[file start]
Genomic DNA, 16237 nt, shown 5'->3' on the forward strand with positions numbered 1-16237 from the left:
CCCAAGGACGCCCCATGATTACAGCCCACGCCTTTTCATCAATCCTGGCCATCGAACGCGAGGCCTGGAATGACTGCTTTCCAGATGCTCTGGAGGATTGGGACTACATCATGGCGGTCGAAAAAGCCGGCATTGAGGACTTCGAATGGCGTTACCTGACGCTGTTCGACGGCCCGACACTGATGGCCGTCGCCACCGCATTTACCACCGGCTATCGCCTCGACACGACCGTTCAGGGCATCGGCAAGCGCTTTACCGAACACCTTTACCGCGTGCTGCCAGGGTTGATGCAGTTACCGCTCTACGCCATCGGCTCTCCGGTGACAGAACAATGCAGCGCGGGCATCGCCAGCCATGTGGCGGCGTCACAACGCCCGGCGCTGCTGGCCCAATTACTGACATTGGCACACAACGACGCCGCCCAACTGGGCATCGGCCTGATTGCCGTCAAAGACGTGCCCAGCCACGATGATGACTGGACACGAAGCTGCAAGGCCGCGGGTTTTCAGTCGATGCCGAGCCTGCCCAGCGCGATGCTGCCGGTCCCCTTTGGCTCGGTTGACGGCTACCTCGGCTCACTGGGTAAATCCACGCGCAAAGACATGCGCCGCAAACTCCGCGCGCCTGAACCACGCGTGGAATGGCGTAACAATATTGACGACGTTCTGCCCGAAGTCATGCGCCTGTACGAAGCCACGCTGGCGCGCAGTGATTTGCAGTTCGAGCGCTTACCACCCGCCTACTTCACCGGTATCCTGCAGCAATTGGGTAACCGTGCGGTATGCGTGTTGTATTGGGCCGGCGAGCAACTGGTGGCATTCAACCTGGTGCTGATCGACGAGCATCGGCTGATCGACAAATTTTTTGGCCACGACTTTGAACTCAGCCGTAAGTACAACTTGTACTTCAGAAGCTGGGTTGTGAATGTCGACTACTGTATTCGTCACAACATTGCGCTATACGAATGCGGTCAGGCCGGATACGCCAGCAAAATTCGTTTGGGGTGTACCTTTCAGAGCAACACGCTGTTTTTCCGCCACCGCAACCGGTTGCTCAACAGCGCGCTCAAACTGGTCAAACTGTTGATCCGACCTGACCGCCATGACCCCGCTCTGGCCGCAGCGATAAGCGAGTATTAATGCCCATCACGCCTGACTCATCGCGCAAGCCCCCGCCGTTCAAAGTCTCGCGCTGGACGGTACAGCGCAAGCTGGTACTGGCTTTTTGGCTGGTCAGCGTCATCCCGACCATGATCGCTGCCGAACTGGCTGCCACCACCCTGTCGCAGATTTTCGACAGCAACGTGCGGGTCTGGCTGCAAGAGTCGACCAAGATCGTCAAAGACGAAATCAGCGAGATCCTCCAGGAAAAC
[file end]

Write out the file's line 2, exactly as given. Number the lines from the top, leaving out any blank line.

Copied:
CCCAAGGACGCCCCATGATTACAGCCCACGCCTTTTCATCAATCCTGGCCATCGAACGCGAGGCCTGGAATGACTGCTTTCCAGATGCTCTGGAGGATTGGGACTACATCATGGCGGTCGAAAAAGCCGGCATTGAGGACTTCGAATGGCGTTACCTGACGCTGTTCGACGGCCCGACACTGATGGCCGTCGCCACCGCATTTACCACCGGCTATCGCCTCGACACGACCGTTCAGGGCATCGGCAAGCGCTTTACCGAACACCTTTACCGCGTGCTGCCAGGGTTGATGCAGTTACCGCTCTACGCCATCGGCTCTCCGGTGACAGAACAATGCAGCGCGGGCATCGCCAGCCATGTGGCGGCGTCACAACGCCCGGCGCTGCTGGCCCAATTACTGACATTGGCACACAACGACGCCGCCCAACTGGGCATCGGCCTGATTGCCGTCAAAGACGTGCCCAGCCACGATGATGACTGGACACGAAGCTGCAAGGCCGCGGGTTTTCAGTCGATGCCGAGCCTGCCCAGCGCGATGCTGCCGGTCCCCTTTGGCTCGGTTGACGGCTACCTCGGCTCACTGGGTAAATCCACGCGCAAAGACATGCGCCGCAAACTCCGCGCGCCTGAACCACGCGTGGAATGGCGTAACAATATTGACGACGTTCTGCCCGAAGTCATGCGCCTGTACGAAGCCACGCTGGCGCGCAGTGATTTGCAGTTCGAGCGCTTACCACCCGCCTACTTCACCGGTATCCTGCAGCAATTGGGTAACCGTGCGGTATGCGTGTTGTATTGGGCCGGCGAGCAACTGGTGGCATTCAACCTGGTGCTGATCGACGAGCATCGGCTGATCGACAAATTTTTTGGCCACGACTTTGAACTCAGCCGTAAGTACAACTTGTACTTCAGAAGCTGGGTTGTGAATGTCGACTACTGTATTCGTCACAACATTGCGCTATACGAATGCGGTCAGGCCGGATACGCCAGCAAAATTCGTTTGGGGTGTACCTTTCAGAGCAACACGCTGTTTTTCCGCCACCGCAACCGGTTGCTCAACAGCGCGCTCAAACTGGTCAAACTGTTGATCCGACCTGACCGCCATGACCCCGCTCTGGCCGCAGCGATAAGCGAGTATTAATGCCCATCACGCCTGACTCATCGCGCAAGCCCCCGCCGTTCAAAGTCTCGCGCTGGACGGTACAGCGCAAGCTGGTACTGGCTTTTTGGCTGGTCAGCGTCATCCCGACCATGATCGCTGCCGAACTGGCTGCCACCACCCTGTCGCAGATTTTCGACAGCAACGTGCGGGTCTGGCTGCAAGAGTCGACCAAGATCGTCAAAGACGAAATCAGCGAGATCCTCCAGGAAAAC